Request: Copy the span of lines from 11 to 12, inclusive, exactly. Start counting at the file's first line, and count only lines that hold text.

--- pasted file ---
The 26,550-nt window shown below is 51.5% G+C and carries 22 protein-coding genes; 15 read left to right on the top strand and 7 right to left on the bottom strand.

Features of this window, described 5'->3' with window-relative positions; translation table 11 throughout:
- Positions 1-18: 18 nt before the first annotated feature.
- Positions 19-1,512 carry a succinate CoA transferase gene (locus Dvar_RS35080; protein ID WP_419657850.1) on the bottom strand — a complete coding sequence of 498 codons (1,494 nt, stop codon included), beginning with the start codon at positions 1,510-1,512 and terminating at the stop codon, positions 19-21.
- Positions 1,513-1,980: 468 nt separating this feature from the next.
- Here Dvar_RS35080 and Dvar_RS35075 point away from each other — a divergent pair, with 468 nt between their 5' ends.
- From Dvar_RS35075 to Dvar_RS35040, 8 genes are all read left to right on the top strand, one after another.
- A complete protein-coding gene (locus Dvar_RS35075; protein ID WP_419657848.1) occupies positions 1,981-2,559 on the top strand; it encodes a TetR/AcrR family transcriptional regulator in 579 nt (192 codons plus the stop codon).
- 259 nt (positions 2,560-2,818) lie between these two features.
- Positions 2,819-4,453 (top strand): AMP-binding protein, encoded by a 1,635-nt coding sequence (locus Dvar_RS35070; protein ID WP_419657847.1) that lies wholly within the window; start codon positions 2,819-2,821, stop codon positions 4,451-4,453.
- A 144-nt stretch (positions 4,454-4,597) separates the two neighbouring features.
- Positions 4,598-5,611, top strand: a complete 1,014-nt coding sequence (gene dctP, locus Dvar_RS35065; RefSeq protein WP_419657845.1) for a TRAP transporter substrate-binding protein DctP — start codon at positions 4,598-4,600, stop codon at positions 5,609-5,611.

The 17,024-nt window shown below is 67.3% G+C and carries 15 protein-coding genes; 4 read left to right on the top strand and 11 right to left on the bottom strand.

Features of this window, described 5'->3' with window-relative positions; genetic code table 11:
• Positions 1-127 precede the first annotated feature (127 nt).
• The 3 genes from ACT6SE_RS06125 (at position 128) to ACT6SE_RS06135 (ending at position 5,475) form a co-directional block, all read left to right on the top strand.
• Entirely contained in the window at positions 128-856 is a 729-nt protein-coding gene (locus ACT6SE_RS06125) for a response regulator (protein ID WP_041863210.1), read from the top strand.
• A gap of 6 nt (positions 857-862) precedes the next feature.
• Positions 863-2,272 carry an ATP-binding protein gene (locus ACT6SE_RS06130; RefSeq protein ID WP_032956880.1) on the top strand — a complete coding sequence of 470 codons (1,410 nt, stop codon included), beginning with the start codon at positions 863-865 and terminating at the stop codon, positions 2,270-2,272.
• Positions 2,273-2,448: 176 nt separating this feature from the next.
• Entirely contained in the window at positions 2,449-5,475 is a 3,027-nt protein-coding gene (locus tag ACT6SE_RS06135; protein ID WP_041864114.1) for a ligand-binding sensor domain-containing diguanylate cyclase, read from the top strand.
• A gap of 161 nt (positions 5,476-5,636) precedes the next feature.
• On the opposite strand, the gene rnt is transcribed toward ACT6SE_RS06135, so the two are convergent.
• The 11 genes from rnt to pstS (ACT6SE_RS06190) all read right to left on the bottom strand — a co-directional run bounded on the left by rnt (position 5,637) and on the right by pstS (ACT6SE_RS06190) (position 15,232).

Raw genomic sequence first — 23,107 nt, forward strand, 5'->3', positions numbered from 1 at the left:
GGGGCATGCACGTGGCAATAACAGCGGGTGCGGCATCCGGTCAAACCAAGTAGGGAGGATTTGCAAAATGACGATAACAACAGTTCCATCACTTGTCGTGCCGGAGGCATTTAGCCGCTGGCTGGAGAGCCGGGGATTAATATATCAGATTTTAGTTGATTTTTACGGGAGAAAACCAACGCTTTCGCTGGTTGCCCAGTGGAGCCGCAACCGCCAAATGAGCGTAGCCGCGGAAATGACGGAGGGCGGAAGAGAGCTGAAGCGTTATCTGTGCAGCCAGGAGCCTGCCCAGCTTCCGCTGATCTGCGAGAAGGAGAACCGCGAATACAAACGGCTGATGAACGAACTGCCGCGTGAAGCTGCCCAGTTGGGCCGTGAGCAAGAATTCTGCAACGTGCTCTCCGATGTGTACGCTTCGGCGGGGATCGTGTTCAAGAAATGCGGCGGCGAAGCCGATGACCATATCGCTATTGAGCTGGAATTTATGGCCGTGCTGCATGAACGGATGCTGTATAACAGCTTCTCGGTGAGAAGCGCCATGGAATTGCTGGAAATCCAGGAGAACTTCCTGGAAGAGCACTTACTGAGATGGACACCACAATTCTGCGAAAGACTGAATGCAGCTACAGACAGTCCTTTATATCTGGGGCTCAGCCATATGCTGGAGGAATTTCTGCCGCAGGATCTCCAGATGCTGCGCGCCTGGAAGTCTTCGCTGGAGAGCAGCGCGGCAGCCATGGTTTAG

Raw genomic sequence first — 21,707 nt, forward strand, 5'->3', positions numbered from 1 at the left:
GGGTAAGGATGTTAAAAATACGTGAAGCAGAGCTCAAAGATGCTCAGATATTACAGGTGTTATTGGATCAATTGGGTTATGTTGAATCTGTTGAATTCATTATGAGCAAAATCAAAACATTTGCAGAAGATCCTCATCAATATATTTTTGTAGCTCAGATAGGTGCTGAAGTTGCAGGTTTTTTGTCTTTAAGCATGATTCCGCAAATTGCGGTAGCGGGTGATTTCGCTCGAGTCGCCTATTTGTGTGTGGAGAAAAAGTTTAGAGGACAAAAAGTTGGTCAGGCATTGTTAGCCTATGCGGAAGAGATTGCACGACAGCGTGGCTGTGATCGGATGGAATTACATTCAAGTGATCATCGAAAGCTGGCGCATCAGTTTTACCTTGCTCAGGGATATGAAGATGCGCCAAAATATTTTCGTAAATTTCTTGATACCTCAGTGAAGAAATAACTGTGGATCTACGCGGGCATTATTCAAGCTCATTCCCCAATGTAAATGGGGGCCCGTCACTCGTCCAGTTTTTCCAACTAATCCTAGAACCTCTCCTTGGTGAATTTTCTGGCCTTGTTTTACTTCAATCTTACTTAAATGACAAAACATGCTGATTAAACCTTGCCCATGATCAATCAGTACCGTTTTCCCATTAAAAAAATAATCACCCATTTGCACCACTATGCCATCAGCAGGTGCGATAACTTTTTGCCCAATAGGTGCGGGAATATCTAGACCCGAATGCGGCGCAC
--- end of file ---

- A 144-nt stretch (positions 4,454-4,597) separates the two neighbouring features.
- Positions 4,598-5,611, top strand: a complete 1,014-nt coding sequence (gene dctP, locus Dvar_RS35065; RefSeq protein WP_419657845.1) for a TRAP transporter substrate-binding protein DctP — start codon at positions 4,598-4,600, stop codon at positions 5,609-5,611.